approach to school improvement. The local authority is keen to ensure that the centre has new
    accommodation in the near future. They have worked closely with the centre to restructure the staffing
    and develop their own management committee.
  • The pupil premium funding is used effectively to provide additional support for the disadvantaged
    students. Consequently, they achieve as well as others in the centre demonstrating the school’s effective
    commitment to providing equality of opportunity.
  • Links with parents are very positive and help promote the students’ good attendance. Parents have
    confidence in the leadership of the centre and appreciate being kept up-to-date with their child’s progress.
  • Statutory requirements for safeguarding are met and staff work hard to keep the students safe.
  • The governance of the school:
    The members of the management committee make a valuable contribution to the development of the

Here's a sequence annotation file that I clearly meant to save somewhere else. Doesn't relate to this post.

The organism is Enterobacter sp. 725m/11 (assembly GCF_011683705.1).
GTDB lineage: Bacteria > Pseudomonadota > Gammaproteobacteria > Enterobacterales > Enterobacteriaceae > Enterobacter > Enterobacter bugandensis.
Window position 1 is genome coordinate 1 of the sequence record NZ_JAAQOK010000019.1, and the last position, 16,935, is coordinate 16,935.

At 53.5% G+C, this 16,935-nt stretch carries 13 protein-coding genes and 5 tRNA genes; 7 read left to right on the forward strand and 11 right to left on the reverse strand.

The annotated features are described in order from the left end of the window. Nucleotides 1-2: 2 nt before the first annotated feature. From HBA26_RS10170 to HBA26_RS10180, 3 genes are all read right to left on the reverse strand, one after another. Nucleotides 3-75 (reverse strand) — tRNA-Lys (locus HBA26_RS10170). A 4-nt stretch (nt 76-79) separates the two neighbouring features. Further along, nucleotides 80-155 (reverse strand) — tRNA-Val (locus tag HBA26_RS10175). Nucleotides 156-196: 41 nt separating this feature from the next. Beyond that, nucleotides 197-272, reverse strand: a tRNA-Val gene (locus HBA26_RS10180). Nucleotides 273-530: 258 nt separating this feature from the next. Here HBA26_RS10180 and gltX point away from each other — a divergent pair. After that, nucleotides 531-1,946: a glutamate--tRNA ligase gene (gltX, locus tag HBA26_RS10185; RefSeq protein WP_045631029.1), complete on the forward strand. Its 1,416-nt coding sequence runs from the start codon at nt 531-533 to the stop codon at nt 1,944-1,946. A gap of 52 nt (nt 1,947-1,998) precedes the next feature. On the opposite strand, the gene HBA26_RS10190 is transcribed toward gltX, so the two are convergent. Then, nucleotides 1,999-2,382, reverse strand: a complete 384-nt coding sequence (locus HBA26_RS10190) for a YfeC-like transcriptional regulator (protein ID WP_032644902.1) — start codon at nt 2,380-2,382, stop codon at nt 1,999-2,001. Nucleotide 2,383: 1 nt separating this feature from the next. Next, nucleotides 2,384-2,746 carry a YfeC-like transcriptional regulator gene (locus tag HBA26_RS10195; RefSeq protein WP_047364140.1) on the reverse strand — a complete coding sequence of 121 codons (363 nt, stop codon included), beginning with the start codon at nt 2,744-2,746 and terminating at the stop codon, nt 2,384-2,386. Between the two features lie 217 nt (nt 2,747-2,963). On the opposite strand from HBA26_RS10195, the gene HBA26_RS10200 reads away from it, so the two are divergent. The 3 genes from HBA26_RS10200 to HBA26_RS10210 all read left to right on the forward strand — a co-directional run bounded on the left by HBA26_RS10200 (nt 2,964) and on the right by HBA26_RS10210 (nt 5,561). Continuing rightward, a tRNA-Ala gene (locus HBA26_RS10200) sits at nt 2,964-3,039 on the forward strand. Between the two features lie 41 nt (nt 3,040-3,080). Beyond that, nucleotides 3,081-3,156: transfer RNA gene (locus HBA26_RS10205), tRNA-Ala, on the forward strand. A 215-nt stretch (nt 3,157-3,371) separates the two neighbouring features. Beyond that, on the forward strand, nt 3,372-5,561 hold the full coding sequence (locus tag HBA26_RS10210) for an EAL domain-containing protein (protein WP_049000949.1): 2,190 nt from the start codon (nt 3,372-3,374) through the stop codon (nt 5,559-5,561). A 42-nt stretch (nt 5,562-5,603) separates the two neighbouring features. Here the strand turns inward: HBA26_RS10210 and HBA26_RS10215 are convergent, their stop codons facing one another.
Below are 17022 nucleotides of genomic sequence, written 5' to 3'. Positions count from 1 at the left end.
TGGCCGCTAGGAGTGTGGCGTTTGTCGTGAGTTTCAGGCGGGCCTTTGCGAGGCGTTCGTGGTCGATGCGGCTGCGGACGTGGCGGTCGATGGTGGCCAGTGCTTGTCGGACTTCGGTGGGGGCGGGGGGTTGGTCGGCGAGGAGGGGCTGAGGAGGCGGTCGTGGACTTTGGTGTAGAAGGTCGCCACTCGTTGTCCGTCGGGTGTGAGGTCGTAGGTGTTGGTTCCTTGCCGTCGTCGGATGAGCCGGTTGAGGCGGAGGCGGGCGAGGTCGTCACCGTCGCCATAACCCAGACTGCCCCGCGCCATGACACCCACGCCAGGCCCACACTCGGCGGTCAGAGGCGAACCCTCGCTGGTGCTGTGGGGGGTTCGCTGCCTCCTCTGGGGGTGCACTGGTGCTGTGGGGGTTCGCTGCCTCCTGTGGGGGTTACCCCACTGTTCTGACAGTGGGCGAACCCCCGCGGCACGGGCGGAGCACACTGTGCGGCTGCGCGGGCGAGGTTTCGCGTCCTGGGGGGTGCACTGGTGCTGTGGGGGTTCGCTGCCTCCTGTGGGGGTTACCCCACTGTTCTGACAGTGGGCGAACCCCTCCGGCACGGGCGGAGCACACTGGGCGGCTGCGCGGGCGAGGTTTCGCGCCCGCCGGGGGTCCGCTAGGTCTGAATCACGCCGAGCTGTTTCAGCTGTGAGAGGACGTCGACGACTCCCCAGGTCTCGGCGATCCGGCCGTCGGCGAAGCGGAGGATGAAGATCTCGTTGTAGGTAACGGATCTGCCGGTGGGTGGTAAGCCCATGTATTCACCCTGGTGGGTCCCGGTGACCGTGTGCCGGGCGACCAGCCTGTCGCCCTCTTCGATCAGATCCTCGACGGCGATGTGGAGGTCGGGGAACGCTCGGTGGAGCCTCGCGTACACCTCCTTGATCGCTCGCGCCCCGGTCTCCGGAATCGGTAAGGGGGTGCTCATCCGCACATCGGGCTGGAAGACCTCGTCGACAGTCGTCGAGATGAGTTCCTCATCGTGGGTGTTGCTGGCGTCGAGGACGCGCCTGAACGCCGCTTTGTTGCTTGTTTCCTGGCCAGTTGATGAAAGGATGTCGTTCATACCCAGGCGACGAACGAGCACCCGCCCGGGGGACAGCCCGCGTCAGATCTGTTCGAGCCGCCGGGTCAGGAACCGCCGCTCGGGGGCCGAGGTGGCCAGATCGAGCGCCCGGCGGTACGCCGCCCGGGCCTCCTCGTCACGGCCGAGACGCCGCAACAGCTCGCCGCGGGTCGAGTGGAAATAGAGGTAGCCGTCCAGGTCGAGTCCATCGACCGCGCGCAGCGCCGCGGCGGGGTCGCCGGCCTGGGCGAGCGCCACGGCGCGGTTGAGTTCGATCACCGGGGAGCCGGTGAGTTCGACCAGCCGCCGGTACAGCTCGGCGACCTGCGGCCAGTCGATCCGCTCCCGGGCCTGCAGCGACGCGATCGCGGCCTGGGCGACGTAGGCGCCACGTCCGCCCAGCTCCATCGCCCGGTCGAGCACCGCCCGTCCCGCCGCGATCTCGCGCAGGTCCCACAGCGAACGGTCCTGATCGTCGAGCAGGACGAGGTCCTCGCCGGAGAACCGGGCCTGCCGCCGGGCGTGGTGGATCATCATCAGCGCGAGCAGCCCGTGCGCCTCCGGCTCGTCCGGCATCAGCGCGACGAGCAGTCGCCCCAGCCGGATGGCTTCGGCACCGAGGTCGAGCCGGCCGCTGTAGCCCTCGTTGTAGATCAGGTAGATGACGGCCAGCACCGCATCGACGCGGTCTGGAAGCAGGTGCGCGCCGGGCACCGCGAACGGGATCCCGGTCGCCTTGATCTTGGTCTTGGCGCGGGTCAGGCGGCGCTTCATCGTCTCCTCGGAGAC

centre. They are actively involved in the centre and have a good understanding of what needs doing to
    improve. They balance the challenge and support provided to senior leaders to help move the centre
    forward. The management committee fulfils its safeguarding responsibilities well. It is aware of the
    quality of teaching and knows that if teachers do not meet their targets, they will not receive pay rises.
    The management committee has a good overview of the performance management systems, including
    that of the executive headteacher. It has a good understanding of the progress made by the students,
    including those receiving pupil premium funding.
The behaviour and safety of pupils are good
  • The behaviour of students is good.
  • Students make clear progress in their attitudes to learning during their time in the centre. They develop
    pride in their work and are able to work productively in pairs and small groups. Relationships are positive,
    which helps the students to settle quickly into the centre. The staff team is committed to providing the
    students with a consistent and positive approach, which ensures that students feel part of the centre